Monday, 24 April 2006

"I woke up and sighed: the world was Marian"


Uta Ranke-Heinemann is a German theologian who is most famous for being the first woman to gain a chair in theology at the University of Essen, and the first to lose it after denying the virgin birth and was excommunicated in 1987. She is most famous in the English-speaking world for her wonderful book Eunuchs for the Kingdom of Heaven.
In an interview last year she talked about her admiration for Ratzinger's intelligence and compared it unfavourably with JPII. "The enormous difference between John Paul II and Ratzinger is intelligence. Ratzinger is more, much more, intelligent. Quite frankly, John Paul II was tedious without end. I couldn’t stand it any more. He was obsessed with Mary. “Mary, Mary, Mary,” he repeated over and over and over. I mean, I feel much for Mary myself, because she lost her son. But John Paul II said Mary was glad to see her son on the cross and that she would have put him there herself because it meant our salvation. I tell you, Ratzinger would not say such a stupid, horrible thing! No, he has much more taste than that. Ratzinger has much more of what the French call esprit de finesse. And John Paul II had none! ... At Munich, Ratzinger did his doctorate with professor Söhngen, and I did mine with professor Schmaus. This was in 1954—at the time of Pius XII’s dogma about Mary being received into heaven. Söhngen quoted Jerome who, around 400, said: “I woke up and sighed: the world was Arian.” (Arius was the great heretic who denied the divinity of Jesus.) And similarly, Söhngen said about Pius XII’s dogma, “I woke up and sighed: the world was Marian.” So, none of us, including Ratzinger, Söhngen’s main doctoral student, were excessive Marians." On the future of the Church she says: "I don’t see any future for a church in which all shepherds are men, and all women are sheep. How could that be a universal church? It’s a mutilated construct!...The church will continue as it always has. Ratzinger will not change 2,000 years of male domination. But perhaps he might make one tiny change for the better. He might permit the use of condoms in AIDS-ravaged Africa. Those women in Africa who are told by their priests that they will go to hell if they use condoms—well, those women are told they're the martyrs of this millennium!"

5 comments:

Chris Csefalvay said...

A point you have to consider regarding Marianism is one that stuck me as a major difference in Catholicism at home and Catholicism away, namely that the worship of Mary takes a much more central position in Central and Eastern Europe than it does in Western Christianity (Western in the sense of beyond, say, the German-Polish border). The Virgin Mary is indeed more central to these areas, and it is therefore no wonder that the Polish pontiff should place much more weight on it than his western colleagues. There are more shrines to the Virgin Mary in Poland than in the rest of Europe. An interesting thought is that the less the Catholic community in an area had to do with protestantism (which rejects Marian worship as 'idolatry'), the greater is the role of the Virgin Mary in the Catholicism of that area (though this is just my idea, feel free to reject it).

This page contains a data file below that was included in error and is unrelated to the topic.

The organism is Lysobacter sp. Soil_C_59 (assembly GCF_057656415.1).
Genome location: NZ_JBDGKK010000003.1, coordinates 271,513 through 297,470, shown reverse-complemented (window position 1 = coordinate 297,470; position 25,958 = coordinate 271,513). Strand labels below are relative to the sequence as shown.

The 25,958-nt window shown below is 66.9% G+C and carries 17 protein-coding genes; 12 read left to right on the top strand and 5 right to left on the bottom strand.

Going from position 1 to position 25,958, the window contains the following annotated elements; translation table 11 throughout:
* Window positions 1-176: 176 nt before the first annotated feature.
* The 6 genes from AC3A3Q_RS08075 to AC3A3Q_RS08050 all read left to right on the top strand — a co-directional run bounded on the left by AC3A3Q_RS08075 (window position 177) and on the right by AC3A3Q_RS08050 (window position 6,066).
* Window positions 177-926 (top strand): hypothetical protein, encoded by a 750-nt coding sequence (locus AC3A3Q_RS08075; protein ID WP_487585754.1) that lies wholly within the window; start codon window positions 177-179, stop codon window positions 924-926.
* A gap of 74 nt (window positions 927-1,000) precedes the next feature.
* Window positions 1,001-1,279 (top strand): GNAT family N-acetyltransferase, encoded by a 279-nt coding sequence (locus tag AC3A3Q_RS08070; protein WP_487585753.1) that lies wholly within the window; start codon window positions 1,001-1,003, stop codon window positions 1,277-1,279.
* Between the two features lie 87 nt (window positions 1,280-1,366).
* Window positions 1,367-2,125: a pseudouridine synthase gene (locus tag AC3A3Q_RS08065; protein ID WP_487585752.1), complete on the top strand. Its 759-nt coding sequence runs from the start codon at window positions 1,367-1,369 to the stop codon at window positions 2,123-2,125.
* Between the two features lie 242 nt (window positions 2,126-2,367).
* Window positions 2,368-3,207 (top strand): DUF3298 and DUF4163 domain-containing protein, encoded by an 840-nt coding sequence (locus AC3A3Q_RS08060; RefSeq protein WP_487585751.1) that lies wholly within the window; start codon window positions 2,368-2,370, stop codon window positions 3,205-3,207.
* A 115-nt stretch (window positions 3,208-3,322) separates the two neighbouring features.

Miglior acque said...

That is interesting, and I am sure very true. It also helps explain why JPII was so popular in Ireland, because the Irish go a bit off their heads for Mary too. I would bet that the number of Marian shrines would come close to that in Poland; every town, on roadsides, the most out of the way place, you find a Marian shrine. For many years there was a prominent Marian Shrine right in the centre of O'Connell St, the centre of Dublin city. The Celtic Tiger has since gobbled her up.

I was interested in two things here: the idea that Marian worship is populist, and doesn't really belong in the Catholic intellectual tradition; and how Uta R-H saw already (just after Ratzinger's election) the possibility of a relaxation of the Vatican position on condoms. Again, intimately linked to R.'s very powerful intellect. It's as if she's saying that the hard line of JPII had to do with him being rather more pious than intelligent.

darragh said...

John Paul was as much a philosopher as Benedict; but, in general, the quality of Benedict's philosophy is more rational, that is, logical and disinterested, than his predecessor's phenomenology of feeling and emotion. Personally, I prefer reading Benedict's theological writings; I like his measured approach, acute focus and crystalline style.

Miglior acque said...

Darragh, you're a bigger fan and more an admirer of JPII than I!

darragh said...

I like John Paul's 1998 encyclical Fides et Ratio; it contains a wonderfully compact yet erudite history of western philosophy and theology as well as one of the clearest statements of the Church's position concerning the essential non-contradiction of true reason and true revelation. It's a genuinely good read!

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